NEWS | March 15, 2018

Spanish questionnaire expected to reduce disparities in speech treatment for cleft-palate patients

(SACRAMENTO, Calif.)

The Spanish version of a questionnaire used to assess the speech and quality-of- life of children and young adults following cleft-palate surgery has been developed by craniofacial disorder specialists at UC Davis Health and the University of Utah.

Travis Tollefson Travis Tollefson

Once tested in a clinical study, the new 25-question instrument, known as the Spanish Velopharyngeal Insufficiency Effects on Life Outcomes (VELO) questionnaire, is expected to reduce disparities in care for patients with cleft palate whose preferred language is Spanish.

The translation project is summarized in a research letter published in the current issue of JAMA Plastic Surgery.

Surgery before 14 months of age is highly successful in reducing or even eliminating speech difficulties associated with cleft palate, according senior author Travis Tollefson, director of facial plastic and reconstructive surgery in the UC Davis Department of Otolaryngology – Head and Neck Surgery.

For about 10 to 15 percent of patients, however, air will leak between the soft palate and back of the throat and cause speech difficulties later in life, Tollefson explained. The result, known as velopharyngeal insufficiency, can be overly nasal-sounding speech and problems communicating clearly.

“The English VELO is exceptional for assessing speech and guiding decisions about further treatment,” Tollefson said. “Without a valid translation, we weren’t able to use this important tool with Spanish-speaking patients and their families. The new version helps eliminate that gap.”

VELO translation
An intensive process of forward-backward translations combined with cognitive interviews led to the Spanish Velopharyngeal Insufficiency Effects on Life Outcomes questionnaire.

Developing the Spanish VELO involved an intensive linguistic validation process that began with independent translations by two native Spanish speakers. Discrepancies between the two versions were reconciled with verbal discussions. The Spanish VELO was then translated back into English and compared to the original, once again with discrepancies addressed through discussion. That version was then translated into Spanish and assessed by a panel of Spanish-speaking patients with cleft palate and their parents, whose feedback was incorporated to create the final version.

Treatment possibilities for velopharyngeal insufficiency include surgery to connect the soft palate to the back of the throat, visual feedback techniques, directed speech therapy and palate-lengthening procedures, according to Tollefson.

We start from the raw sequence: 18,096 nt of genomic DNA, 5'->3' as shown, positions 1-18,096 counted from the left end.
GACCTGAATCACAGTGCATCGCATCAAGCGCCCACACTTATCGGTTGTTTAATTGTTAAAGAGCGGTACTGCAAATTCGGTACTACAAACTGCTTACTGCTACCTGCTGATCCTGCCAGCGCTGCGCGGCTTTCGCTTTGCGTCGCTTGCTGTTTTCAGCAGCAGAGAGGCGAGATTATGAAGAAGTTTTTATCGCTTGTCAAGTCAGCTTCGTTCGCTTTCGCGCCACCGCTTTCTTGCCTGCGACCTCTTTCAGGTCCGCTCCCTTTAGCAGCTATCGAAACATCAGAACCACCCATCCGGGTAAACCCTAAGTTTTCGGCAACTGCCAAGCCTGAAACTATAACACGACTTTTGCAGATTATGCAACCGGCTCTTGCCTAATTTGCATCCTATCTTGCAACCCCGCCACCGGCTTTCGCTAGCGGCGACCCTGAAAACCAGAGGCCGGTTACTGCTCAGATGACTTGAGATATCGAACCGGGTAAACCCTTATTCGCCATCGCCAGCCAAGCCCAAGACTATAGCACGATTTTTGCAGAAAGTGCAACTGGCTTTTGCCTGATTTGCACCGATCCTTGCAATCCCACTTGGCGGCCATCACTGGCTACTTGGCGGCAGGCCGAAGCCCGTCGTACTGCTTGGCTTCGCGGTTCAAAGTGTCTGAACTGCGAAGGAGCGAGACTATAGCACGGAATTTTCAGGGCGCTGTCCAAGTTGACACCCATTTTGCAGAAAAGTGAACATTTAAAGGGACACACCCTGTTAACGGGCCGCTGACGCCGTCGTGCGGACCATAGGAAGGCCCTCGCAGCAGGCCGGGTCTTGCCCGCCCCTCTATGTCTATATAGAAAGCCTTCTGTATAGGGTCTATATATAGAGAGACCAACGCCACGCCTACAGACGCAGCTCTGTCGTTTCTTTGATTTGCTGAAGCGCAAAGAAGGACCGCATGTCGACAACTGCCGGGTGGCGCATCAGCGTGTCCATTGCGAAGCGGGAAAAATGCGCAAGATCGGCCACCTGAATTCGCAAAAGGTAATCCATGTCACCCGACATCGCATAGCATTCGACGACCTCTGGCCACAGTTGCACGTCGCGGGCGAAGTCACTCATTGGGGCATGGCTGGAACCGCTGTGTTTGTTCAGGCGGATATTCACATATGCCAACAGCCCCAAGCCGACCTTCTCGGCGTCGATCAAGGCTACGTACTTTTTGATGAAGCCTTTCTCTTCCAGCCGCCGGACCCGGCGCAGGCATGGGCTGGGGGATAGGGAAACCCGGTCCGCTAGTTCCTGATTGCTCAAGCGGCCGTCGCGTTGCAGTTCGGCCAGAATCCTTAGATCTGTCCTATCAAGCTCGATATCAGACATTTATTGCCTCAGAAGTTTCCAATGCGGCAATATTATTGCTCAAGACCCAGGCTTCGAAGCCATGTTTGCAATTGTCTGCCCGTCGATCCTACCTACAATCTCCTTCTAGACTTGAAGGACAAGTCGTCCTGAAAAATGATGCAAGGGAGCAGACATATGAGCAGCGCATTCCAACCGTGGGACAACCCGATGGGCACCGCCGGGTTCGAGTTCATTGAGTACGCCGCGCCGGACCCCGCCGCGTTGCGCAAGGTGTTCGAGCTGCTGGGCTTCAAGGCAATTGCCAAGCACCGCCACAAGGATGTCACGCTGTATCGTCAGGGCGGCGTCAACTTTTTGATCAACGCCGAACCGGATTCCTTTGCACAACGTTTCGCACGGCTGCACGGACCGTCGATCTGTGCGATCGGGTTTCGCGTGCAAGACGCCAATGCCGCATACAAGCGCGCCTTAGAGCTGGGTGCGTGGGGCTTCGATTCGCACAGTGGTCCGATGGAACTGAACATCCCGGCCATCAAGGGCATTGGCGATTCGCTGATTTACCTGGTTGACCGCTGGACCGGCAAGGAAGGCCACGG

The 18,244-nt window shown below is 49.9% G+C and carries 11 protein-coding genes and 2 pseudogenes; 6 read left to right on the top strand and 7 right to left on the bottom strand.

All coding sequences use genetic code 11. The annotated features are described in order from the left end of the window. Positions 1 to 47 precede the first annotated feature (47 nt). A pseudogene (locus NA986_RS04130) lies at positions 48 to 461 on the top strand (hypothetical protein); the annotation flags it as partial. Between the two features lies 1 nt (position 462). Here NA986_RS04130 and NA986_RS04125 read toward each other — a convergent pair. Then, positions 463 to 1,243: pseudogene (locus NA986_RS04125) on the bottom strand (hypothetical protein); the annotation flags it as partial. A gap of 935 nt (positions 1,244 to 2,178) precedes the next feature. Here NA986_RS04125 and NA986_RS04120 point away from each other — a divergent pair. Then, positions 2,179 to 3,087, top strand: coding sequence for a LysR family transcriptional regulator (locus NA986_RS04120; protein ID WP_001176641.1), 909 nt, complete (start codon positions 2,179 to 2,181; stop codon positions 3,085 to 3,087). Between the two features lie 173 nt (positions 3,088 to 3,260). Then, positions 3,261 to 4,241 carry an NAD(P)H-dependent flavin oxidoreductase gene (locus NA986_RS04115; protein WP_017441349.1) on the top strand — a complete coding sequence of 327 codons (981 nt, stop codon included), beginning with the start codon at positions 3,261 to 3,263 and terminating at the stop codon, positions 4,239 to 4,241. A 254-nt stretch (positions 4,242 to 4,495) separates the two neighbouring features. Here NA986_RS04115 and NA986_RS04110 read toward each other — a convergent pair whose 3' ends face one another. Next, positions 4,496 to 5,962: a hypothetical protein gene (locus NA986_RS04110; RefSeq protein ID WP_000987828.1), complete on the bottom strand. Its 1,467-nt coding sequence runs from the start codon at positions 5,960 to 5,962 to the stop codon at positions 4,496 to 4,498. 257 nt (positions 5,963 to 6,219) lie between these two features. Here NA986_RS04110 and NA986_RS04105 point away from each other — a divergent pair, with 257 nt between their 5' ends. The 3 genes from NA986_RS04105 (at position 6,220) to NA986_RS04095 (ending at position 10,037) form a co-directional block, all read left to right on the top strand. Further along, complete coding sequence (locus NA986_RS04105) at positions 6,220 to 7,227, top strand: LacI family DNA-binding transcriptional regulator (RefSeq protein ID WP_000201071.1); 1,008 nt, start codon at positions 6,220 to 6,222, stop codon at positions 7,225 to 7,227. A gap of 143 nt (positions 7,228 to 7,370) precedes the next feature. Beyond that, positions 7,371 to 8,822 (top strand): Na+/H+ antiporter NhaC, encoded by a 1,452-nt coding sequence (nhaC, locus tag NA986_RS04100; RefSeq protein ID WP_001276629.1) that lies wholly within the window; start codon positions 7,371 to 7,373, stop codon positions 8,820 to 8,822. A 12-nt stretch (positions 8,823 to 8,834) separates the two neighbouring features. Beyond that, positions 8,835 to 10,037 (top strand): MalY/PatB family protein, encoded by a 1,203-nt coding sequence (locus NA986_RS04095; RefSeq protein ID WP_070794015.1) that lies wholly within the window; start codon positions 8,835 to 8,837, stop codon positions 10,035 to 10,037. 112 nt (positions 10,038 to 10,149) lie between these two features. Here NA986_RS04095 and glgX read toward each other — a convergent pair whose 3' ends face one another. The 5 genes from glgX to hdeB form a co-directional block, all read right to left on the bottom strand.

“We work closely with patients and their families to determine the best approach, and VELO results are key to guiding those decisions,” Tollefson said. “Together with medical evaluations, the questionnaire allows us to identify specific speech concerns along with the degree to which those concerns affect the patient’s daily interactions.”

Tollefson and colleague Jonathan Skirko of the University of Utah, the researcher who developed the VELO and a co-author of the research letter, previously published an assessment of the English VELO that validated its use in understanding the social, emotional and physical effects of velopharyngeal insufficiency. They will now conduct a similar study to evaluate the Spanish version.

Tollefson expects to use the Spanish VELO in his UC Davis clinic and multidisciplinary cleft program and during surgical outreach projects in Central and South America, where cleft palate is prevalent.

“Effective health care requires dialogue and respect, which are not possible without linguistically appropriate medical assessment tools,” Tollefson said. “The Spanish VELO gets us much closer to that ideal with children with cleft palate.”

Additional authors of the letter were UC Davis medical student Rosario Santillana and speech-language pathologist and UC Davis cleft team coordinator Christina Roth.

The translation project had no external funding.

A copy of the letter, titled “Spanish Linguistic Validation for the Velopharyngeal Insufficiency Effects on Life Outcomes,” is available online

More information about UC Davis Health and its Department of Otolaryngology is at health.ucdavis.edu.